With ghost writing the majority of the collaboration comes in the planning stage and allows the project to proceed with all parties confident the right book is being written. With my own writing, the majority of the collaboration comes after the first draft has been written, when it goes to my editor and I get feedback on how well the book works. That’s not to say we never discuss things while the first draft is in progress – I’ll often look for feedback on an idea or a plot point – just that when we get to the stage of having a full first draft the feedback can be more specific.
Carrie: Can you describe your creative process to readers? For example, do you follow the same pattern and track when you develop a written work from idea to product?
With non-fiction, I take a strategic approach. I devise the outline of the book and pencil in word counts per section or chapter, both to get the weighting right and to arrive at the desired finished word count. With fiction, I don’t always have a well-defined plan, although I do generally have a fair idea of what needs to happen to tell the story. It’s more of a rough sketch than a firm plan, though. Characters don’t always do what I expect them to do and it can be interesting to let them have their head and see where they take the story.
Once the first draft is completed, the manuscript goes to my editor. Books will generally go through a couple of rounds of editing – occasionally more – with my revisions in between. This is essential and improves the finished product immeasurably.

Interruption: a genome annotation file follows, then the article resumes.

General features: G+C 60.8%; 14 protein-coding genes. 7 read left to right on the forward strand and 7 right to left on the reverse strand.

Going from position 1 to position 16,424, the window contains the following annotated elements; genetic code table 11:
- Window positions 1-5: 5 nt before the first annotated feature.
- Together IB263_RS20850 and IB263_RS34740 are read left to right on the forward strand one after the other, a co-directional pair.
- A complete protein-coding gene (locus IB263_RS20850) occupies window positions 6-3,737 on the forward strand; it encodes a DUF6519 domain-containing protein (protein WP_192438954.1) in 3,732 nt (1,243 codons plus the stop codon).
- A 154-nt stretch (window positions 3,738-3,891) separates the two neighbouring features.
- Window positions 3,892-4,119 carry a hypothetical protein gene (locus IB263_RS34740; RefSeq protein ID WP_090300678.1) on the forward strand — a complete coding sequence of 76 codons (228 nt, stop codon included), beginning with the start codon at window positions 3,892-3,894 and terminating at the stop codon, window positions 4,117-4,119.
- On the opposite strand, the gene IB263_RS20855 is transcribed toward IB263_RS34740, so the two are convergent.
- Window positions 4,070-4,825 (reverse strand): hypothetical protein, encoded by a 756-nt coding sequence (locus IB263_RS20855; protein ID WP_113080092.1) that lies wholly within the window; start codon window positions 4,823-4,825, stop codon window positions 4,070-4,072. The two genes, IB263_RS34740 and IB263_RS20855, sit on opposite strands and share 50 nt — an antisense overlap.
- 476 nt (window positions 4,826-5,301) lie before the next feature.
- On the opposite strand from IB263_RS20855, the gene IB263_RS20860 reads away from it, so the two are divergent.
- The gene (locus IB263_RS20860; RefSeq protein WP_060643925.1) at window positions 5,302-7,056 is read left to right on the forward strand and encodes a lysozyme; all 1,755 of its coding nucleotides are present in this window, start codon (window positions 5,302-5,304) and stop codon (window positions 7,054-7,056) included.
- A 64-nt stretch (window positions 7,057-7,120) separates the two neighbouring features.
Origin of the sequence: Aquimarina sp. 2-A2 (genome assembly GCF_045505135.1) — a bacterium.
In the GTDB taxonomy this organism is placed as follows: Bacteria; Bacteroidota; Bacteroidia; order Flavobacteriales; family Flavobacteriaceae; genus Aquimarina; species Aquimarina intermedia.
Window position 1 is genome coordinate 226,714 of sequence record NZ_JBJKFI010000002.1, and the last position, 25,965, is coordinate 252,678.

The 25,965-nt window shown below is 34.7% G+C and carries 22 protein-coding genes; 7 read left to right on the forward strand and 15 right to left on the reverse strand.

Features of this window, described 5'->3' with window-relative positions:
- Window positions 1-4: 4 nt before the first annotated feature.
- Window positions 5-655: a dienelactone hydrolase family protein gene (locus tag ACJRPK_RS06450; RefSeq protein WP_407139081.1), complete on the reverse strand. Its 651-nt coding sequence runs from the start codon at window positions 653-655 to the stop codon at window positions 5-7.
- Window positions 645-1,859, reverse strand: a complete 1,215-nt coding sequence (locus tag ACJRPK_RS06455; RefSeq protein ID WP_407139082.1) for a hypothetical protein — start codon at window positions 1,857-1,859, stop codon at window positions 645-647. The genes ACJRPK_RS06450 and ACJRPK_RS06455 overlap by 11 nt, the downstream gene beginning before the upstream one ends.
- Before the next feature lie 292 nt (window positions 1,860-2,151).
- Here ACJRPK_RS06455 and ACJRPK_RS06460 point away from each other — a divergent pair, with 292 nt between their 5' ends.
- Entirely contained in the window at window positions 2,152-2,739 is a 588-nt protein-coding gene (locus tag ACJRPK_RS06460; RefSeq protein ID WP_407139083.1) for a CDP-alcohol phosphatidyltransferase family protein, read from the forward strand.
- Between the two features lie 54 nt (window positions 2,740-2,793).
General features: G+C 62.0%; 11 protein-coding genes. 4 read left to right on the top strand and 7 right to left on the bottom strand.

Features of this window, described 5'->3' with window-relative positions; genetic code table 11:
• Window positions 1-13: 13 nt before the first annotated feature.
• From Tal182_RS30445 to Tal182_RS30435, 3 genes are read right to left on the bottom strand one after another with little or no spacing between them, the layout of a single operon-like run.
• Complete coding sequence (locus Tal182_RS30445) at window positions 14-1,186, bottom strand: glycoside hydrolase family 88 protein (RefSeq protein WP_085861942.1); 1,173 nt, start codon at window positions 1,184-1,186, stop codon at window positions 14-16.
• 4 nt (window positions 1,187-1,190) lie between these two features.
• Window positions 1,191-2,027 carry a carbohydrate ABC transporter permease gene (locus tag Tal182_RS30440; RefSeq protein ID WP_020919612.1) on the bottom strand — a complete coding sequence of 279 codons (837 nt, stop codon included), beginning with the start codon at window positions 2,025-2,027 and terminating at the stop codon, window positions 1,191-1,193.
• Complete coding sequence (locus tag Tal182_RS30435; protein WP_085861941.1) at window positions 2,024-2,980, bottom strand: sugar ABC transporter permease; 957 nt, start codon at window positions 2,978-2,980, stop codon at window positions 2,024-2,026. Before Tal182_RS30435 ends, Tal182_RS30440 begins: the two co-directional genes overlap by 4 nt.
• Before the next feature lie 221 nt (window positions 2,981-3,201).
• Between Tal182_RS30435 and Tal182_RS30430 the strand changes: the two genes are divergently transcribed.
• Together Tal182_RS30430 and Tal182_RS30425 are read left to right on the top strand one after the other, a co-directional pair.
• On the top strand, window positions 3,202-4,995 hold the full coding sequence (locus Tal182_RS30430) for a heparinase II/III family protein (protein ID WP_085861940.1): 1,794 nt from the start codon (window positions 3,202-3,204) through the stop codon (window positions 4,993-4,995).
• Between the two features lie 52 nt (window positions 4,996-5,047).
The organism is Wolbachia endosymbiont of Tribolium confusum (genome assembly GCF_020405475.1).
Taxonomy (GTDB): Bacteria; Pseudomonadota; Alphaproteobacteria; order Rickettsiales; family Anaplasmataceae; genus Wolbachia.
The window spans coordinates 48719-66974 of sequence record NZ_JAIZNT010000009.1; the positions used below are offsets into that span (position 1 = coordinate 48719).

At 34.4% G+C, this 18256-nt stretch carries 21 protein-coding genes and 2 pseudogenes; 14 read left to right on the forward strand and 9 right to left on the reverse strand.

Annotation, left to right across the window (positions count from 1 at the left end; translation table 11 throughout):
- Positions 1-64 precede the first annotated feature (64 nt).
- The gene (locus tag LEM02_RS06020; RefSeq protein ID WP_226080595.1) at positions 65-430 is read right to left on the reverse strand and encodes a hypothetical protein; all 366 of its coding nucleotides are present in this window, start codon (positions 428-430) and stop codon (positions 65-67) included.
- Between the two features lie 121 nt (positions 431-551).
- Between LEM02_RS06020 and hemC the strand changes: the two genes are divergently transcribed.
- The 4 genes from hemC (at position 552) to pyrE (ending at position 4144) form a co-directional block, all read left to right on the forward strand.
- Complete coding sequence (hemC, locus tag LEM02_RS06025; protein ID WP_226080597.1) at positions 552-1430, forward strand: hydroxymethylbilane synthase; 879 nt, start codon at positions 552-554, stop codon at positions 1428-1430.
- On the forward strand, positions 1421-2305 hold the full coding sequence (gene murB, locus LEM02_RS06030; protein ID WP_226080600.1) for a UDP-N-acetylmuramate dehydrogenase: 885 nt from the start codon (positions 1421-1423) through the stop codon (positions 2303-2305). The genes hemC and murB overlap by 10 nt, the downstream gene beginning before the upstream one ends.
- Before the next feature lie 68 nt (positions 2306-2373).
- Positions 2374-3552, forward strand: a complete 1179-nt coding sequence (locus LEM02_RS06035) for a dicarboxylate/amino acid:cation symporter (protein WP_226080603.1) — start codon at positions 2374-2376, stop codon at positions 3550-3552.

The last task as far as content is concerned is to proofread the finished book. Then, of course, covers and blurb are needed so books go out into the world in their Sunday best.
Carrie: What do you do when you are stuck for ideas?
It’s never happened. I have files full of snippets and outlines. If I never have another new story idea, I won’t run out of things to write.
Carrie: Advice to aspiring writers?
Sit down and write. Do it as often as you can. Learn about words and spelling and grammar, they are the tools of your trade. Read widely, and read the work of people you admire. Learn from them, not just from what they do that is wonderful, but also from the things that you would do differently. When you write something you are proud of, whether it’s a poem, a blog post, a short story or an epic novel, take a little time to celebrate. Then sit down and write again. While amateurs are waiting for the muse, professionals are getting on with the job.
Carrie: How do you know when a book is “finished” and ready for publication?
When it’s been through the editing and revision process enough times that both I and my editor are confident it’s as good as it can be, then it’s ready.
Carrie: Name one creative resource you can’t live without.
The news – I spend quite a bit of time on news sites and what I read there very often sparks ideas for stories.
Carrie: How do you define Creativity?
For me, it’s the act of making something that would not exist without you, that only you could make in quite that form, and that provokes an emotional response from people who experience it.
“While amateurs are waiting for the muse, professionals are getting on with the job.” (Click to Tweet)
BE COURAGEOUSLY CREATIVE: Do you commit to your art as much as you can? How much time do you dedicate to the idea of your work versus doing the work? Let’s talk about it below.